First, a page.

“Valemount is one of the most progressive communities when it comes to geothermal… It is the poster child,” says Carlos Salas, vice president of energy for Geoscience B.C.
“I’m hoping other communities look (here) for advice on how to move forward,” he says.
The study shows 63 “stand-out” communities with geothermal potential —Valemount sits atop that list, as the report states many times — but Salas says a community doesn’t need ideal geothermal conditions to make use of it.
Surrey, B.C., powers its city hall and the adjacent buildings with direct-use geothermal energy in spite being located in a sub-optimum geothermal area, Salas says.
“I mean this in the nicest way possible,” says Salas. “If Surrey can do it, anywhere in B.C. can do it.”
Geothermal shouldn’t be categorically dismissed regardless of area, Salas says, as it has its applications — especially in Valemount — an optimum geothermal area.
Valemount has outlined using direct-use geothermal as an effective way of cutting greenhouse emissions, the report says, and the Village of Valemount has expressed interest in doing pilot projects.
Some of the direct-use applications Valemount has been exploring — aside from heating residential and commercial spaces — include mushroom drying, use of forest products and operation of greenhouses, according to the report.
“Valemount is working along a great path… and probably as close as any community to obtaining geothermal energy,” says Salas. “Borealis is an expert in the field.”
One of the more prominent projects being proposed in Valemount is the geothermal industrial park, and is in the planning stages with Borealis Geopower, Valemount Community Forest (VCF), the Valemount Geothermal Society (VGS), the Regional District of Fraser-Fort George and the Village of Valemount.
The role of each aforementioned organization in the proposed industrial park remain is uncertain.
“We know Valemount is an ideal geothermal location,” says Alison Thompson, a Principal with Borealis. “It’s about everyone coming and working together for a shared idea.”
Borealis Geopower is an energy developer, a company working toward enabling geothermal power and heat production as a major player in the Canadian energy market, according to its website.
Korie Marshall, president of the VGS, says she agrees with Thompson, and the players all need to come together.
“VCF, the village nor the people who live here have the capacity, knowledge or skills to do what Borealis can do,” says Marshall. “They’ve been researching the heat… and mapping it out.”
Click here to read the full article on the Rocky Mountain News Goat website.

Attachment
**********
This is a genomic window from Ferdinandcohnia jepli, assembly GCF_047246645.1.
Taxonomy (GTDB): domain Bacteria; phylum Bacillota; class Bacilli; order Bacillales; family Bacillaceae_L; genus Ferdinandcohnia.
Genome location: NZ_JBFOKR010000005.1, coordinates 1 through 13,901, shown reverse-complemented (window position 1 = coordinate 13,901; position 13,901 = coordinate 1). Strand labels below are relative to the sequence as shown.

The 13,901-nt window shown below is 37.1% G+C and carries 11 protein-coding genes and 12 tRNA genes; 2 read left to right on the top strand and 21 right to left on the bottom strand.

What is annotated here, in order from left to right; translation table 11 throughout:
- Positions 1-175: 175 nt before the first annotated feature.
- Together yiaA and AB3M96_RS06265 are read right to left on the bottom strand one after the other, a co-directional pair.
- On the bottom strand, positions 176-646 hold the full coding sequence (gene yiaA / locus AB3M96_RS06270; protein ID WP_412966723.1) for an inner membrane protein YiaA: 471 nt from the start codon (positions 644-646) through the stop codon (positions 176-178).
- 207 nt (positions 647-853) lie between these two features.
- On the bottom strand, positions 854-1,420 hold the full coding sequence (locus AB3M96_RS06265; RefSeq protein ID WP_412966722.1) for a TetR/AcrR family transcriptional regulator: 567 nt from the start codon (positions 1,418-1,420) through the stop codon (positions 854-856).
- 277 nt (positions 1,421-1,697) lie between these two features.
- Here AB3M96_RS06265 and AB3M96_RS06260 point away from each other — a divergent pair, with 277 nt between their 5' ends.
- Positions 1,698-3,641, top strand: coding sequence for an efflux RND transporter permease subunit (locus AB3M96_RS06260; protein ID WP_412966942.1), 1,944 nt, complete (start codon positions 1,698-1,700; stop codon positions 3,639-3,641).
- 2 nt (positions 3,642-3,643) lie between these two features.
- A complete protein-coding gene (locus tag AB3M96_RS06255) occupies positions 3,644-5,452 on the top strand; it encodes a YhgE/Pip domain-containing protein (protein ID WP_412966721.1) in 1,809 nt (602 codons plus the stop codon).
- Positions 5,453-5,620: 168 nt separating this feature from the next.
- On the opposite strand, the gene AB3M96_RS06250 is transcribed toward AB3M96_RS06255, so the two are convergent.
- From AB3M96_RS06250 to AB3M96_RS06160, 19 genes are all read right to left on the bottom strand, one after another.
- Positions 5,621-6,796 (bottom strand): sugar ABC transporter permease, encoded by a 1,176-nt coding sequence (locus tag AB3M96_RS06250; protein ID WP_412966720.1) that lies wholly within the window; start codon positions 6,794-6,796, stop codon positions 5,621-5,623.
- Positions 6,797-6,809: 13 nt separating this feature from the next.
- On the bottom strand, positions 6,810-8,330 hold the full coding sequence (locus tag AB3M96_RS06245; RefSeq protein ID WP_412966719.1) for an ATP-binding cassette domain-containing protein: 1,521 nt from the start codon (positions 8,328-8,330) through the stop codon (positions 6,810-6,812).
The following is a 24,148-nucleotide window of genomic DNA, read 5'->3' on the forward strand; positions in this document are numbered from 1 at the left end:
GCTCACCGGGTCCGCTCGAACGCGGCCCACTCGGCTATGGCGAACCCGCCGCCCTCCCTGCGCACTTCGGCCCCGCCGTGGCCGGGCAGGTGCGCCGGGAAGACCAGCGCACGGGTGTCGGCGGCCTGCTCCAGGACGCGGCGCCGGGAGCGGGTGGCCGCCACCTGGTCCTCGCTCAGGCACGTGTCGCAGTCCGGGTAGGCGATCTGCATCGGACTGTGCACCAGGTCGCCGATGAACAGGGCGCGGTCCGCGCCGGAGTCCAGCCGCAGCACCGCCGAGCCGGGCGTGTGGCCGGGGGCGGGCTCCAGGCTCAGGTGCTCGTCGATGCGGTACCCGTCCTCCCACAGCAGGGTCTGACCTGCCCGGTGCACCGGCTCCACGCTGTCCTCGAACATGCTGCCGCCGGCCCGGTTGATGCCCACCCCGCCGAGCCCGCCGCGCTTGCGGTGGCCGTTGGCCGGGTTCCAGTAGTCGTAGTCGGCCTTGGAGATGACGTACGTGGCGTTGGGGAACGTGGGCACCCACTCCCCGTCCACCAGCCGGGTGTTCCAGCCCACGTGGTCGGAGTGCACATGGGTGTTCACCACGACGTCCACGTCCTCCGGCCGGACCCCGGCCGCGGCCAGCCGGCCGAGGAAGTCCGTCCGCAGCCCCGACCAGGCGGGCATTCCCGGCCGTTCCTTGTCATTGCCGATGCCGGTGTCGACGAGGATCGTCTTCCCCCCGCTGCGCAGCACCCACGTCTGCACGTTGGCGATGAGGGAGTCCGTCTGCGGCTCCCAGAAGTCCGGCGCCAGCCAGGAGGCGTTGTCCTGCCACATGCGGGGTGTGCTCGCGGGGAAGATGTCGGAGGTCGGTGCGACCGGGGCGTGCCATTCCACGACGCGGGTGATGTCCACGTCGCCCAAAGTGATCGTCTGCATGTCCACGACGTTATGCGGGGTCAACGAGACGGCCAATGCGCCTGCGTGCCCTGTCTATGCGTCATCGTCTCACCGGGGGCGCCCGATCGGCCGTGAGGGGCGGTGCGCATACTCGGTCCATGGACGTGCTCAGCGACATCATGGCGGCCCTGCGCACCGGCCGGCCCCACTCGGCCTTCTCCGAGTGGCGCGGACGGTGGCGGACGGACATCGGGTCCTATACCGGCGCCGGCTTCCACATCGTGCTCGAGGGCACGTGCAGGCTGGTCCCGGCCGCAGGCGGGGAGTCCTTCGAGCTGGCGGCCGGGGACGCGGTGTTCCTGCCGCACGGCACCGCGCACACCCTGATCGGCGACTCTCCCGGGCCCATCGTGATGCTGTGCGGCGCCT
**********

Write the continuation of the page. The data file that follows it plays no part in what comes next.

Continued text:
Written by Treena Hein | May 11, 2016 | Greenhouse Canada
June 2016 – In our August edition last year we presented an overview of a few of the new alternative energy projects across the country. This year, we have more exciting news to share, along with some recent updates.
Let’s start with the updates.
Borealis Geopower has now officially partnered with the Village of Valemount, B.C., and the Valemount Community Forest (VCF) to develop a unique renewable energy eco-park that will include greenhouses. Energy from the site, one of Canada’s best-known geothermal hot spots, will be harnessed for heat and potentially also electricity generation.
The location is a 240-acre brownfield site south of the village, recently purchased by VCF. In addition to greenhouses, the “Geo-Park” will feature a brewery, an aquaculture facility and projects relating to eco-tourism and forestry.
Next we go to Policella Farms in Kingsville, Ontario, where Rick Policella provides an update on their 200 kW solar energy project, installed three years ago. Policella Farms is a fourth generation, family-owned grower, packer and shipper of premium greenhouse tomatoes, peppers, cucumbers and other specialty products, with another facility in nearby Detroit.
The firm’s solar project includes about 1,050 panels, with 20 invertors that allow them to perform at peak capacity even on days with low light levels. Policella says the system is working well and there have been no headaches. “We did our research ahead of time,” he notes. “We expect to achieve our return on investment within the next two years.” – See more at: http://www.greenhousecanada.com/energy/alternative-fuels/getting-energized-31100#sthash.YBLh68lb.dpuf
Please click here to read the full article on the Greenhouse Canada website.